The exhibition is like a roller coaster of fluctuating considerations, but the strong thought process is so obvious behind each expression whether it is in a painting, installation, assemblage or a sculpture. A new indicative and playful message- with nature, birds, human, technology, mirror and illustrations- enwraps ‘on, over and behind’ each broken, asymmetrical, barren or reclining chair displayed in a circle; while there are connotations of vicious satire in a chair full of nails kept over a royal carpet, telling a story of accountability and challenges which come with a responsible post. Another scene in the Hall captures the narrative scrolls overflowing from roof to the floor. Eye moves evenly and suddenly a newfangled intriguing medium pops up. Sets of worn out and torn tabla tops, compiling of the bayan and dayan, bejewelled with white, blue and ochre colour dots, have been aesthetically displayed over a wall adding more beats and notes to the concept. Installation with bricks, horns and mud reflect artist’s cultural aspect. The presentation, which spread across four galleries in Chitrakala Parishath Bangalore from June 16 to June 21, 2023, had an entirely professional essence where in the wholesome harmonious collaboration, even the infinitesimal of the details has been kept in mind by the curator CS Krishna Setty- an eminent artist and former chairman of Lalit Kala Akademi, New Delhi. He sums up the works of Ganesh aptly in his words, “Sri Aurobindo opines that the first and the lowest use of art is purely aesthetic, the second is the intellectual or educative, the third and the highest the spiritual. Ganesh Dhareshwar’s recent suite of works resonate the same concept, but he enlarges these in his own way. He has been following the usual modern troupe and now drastically changed his iconography and trajectory of search into rapidly changing times.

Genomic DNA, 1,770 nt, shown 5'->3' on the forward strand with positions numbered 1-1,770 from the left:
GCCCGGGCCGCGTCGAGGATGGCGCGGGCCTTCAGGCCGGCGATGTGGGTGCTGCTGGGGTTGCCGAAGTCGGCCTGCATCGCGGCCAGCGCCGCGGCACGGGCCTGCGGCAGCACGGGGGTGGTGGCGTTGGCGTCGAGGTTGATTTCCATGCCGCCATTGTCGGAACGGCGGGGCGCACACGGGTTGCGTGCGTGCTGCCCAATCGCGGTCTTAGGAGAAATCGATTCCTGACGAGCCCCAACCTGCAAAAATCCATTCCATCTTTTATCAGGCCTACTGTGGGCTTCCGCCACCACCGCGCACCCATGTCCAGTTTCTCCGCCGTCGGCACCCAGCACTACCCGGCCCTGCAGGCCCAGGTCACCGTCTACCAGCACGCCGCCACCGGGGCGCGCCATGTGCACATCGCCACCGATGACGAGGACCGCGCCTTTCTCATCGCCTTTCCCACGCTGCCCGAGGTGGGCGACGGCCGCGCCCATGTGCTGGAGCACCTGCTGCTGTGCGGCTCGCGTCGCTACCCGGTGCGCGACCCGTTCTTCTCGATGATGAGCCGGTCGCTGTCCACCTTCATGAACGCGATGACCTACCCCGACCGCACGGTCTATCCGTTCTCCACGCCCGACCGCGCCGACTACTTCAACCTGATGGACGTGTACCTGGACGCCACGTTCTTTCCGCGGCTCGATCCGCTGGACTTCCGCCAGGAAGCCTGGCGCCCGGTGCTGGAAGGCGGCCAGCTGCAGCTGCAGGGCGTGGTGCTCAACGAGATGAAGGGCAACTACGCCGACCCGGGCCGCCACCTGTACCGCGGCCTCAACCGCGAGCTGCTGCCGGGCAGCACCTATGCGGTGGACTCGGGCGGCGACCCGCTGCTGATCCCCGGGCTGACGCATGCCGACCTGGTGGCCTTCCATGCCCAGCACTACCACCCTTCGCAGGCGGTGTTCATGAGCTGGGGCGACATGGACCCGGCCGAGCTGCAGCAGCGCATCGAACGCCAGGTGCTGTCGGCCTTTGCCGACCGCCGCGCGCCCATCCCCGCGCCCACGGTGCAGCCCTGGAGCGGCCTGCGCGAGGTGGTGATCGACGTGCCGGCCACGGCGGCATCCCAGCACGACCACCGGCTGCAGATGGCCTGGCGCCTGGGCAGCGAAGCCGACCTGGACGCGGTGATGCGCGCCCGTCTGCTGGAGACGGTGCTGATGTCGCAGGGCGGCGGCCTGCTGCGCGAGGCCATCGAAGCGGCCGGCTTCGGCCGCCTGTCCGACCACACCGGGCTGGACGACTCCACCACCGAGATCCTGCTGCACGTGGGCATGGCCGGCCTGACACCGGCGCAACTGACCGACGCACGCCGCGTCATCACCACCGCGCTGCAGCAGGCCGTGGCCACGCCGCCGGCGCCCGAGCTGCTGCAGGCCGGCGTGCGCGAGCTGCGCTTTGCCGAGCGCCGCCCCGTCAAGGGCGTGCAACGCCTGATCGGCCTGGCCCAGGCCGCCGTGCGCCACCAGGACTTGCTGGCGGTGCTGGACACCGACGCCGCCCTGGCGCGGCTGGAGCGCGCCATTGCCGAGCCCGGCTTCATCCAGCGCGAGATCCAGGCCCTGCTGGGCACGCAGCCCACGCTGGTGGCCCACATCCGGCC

As quoted in Sivasutra, ‘embrace the destruction of the old to make way for the creation of the new,’ he delves into realms of spirituality to explore new interpretations. This upcoming artist is well versed in social and spiritual aspects too, and committed to bring the inner voices out, using symbols and metaphors. He juggles skilfully between varied mediums and genres depending upon artistic intent. Being a vociferous visual composer with an acute sensitivity to his surroundings, Dhareshwar uses his observation skills to context to the emerging beliefs of the visual world.”

Broader class of artworks can not only drag out various suggestive or evocative words like ‘contemplative’, ‘optimistic’, ‘balanced’, ‘spiritual’, ‘repetitive’, ‘experimental’, ‘ornamental’ etc but also point out towards wider beliefs, cultures, realizations, emotions, views and perspectives. There is an obvious ‘over the time’ evolution of an artist. About his re- enactment of a ritual, Ganesh says, “My works are the manifestations of my conscious and subconscious mind. Though it is not as profound as the one who reaches the higher levels of pure consciousness in meditation, I believe that the total surrender and involvement with the work process in any good practice makes it never the least either. It is not that I don’t have any doubts.

Neither are these my extreme works I possess, nor do I continue to believe the same without change. I certainly accept the flaws which I find in them but as of now, I genuinely feel that these are righteous deeds which I’m showcasing here.” Overall, the show was an interface of verbal and spatial acumen, multisensorial reliance and an inclination for and openness to boundless involvements.

Alka Chadha Harpalani is an artist and a writer based out of Bangalore. She can be contacted at